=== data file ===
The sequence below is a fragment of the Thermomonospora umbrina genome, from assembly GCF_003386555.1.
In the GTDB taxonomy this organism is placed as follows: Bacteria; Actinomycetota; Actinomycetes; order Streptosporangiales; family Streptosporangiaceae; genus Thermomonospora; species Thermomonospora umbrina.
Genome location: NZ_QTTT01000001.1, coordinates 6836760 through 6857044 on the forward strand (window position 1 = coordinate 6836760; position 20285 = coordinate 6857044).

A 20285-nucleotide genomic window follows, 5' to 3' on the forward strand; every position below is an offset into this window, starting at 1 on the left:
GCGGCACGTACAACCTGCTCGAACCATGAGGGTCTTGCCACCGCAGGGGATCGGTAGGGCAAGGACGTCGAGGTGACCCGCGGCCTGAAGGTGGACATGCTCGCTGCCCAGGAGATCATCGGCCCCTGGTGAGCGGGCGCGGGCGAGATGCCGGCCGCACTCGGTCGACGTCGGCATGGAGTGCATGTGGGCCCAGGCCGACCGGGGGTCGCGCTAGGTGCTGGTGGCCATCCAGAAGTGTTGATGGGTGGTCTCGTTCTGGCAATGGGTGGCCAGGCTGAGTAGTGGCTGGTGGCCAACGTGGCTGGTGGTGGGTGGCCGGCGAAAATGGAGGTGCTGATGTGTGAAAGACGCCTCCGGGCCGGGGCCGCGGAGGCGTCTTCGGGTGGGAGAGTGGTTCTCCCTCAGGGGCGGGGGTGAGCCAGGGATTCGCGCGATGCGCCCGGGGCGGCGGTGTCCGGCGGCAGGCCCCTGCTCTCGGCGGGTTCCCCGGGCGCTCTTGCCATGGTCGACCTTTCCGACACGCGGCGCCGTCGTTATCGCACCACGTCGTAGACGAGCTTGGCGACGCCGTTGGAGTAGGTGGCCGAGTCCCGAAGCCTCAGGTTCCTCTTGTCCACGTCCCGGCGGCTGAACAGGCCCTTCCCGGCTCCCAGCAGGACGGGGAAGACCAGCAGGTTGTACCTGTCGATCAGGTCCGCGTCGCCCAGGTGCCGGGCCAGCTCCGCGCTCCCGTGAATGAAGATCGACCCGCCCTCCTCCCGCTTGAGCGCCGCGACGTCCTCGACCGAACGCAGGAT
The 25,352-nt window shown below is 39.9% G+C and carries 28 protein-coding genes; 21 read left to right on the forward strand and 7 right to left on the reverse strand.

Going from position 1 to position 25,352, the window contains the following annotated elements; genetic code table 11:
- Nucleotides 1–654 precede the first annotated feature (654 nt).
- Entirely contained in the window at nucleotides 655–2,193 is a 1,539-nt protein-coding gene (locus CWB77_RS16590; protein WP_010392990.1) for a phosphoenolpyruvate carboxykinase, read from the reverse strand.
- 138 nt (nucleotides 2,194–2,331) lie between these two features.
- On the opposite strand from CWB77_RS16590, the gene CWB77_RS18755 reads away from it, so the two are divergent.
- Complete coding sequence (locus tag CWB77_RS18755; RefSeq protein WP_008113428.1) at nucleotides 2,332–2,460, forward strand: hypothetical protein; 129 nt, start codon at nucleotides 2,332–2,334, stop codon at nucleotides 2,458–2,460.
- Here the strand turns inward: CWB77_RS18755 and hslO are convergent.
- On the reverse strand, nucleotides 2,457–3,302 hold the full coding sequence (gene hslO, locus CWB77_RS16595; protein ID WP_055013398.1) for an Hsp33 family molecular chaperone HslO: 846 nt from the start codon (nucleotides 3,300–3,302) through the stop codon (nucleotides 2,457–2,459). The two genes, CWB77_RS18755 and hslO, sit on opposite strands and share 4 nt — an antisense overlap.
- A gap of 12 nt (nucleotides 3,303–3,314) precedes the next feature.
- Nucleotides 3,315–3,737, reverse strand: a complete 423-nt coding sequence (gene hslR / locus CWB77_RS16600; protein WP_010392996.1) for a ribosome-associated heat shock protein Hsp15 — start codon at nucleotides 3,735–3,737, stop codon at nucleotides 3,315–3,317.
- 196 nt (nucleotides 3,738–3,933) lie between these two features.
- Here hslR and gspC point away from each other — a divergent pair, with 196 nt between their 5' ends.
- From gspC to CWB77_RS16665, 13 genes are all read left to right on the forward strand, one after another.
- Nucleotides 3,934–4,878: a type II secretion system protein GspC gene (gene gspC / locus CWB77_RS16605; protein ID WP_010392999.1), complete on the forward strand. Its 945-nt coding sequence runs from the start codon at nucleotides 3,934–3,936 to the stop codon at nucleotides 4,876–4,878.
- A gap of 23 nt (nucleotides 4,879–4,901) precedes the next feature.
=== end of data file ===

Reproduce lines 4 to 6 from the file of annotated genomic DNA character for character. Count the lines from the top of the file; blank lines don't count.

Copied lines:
A 20285-nucleotide genomic window follows, 5' to 3' on the forward strand; every position below is an offset into this window, starting at 1 on the left:
GCGGCACGTACAACCTGCTCGAACCATGAGGGTCTTGCCACCGCAGGGGATCGGTAGGGCAAGGACGTCGAGGTGACCCGCGGCCTGAAGGTGGACATGCTCGCTGCCCAGGAGATCATCGGCCCCTGGTGAGCGGGCGCGGGCGAGATGCCGGCCGCACTCGGTCGACGTCGGCATGGAGTGCATGTGGGCCCAGGCCGACCGGGGGTCGCGCTAGGTGCTGGTGGCCATCCAGAAGTGTTGATGGGTGGTCTCGTTCTGGCAATGGGTGGCCAGGCTGAGTAGTGGCTGGTGGCCAACGTGGCTGGTGGTGGGTGGCCGGCGAAAATGGAGGTGCTGATGTGTGAAAGACGCCTCCGGGCCGGGGCCGCGGAGGCGTCTTCGGGTGGGAGAGTGGTTCTCCCTCAGGGGCGGGGGTGAGCCAGGGATTCGCGCGATGCGCCCGGGGCGGCGGTGTCCGGCGGCAGGCCCCTGCTCTCGGCGGGTTCCCCGGGCGCTCTTGCCATGGTCGACCTTTCCGACACGCGGCGCCGTCGTTATCGCACCACGTCGTAGACGAGCTTGGCGACGCCGTTGGAGTAGGTGGCCGAGTCCCGAAGCCTCAGGTTCCTCTTGTCCACGTCCCGGCGGCTGAACAGGCCCTTCCCGGCTCCCAGCAGGACGGGGAAGACCAGCAGGTTGTACCTGTCGATCAGGTCCGCGTCGCCCAGGTGCCGGGCCAGCTCCGCGCTCCCGTGAATGAAGATCGACCCGCCCTCCTCCCGCTTGAGCGCCGCGACGTCCTCGACCGAACGCAGGAT
The 25,352-nt window shown below is 39.9% G+C and carries 28 protein-coding genes; 21 read left to right on the forward strand and 7 right to left on the reverse strand.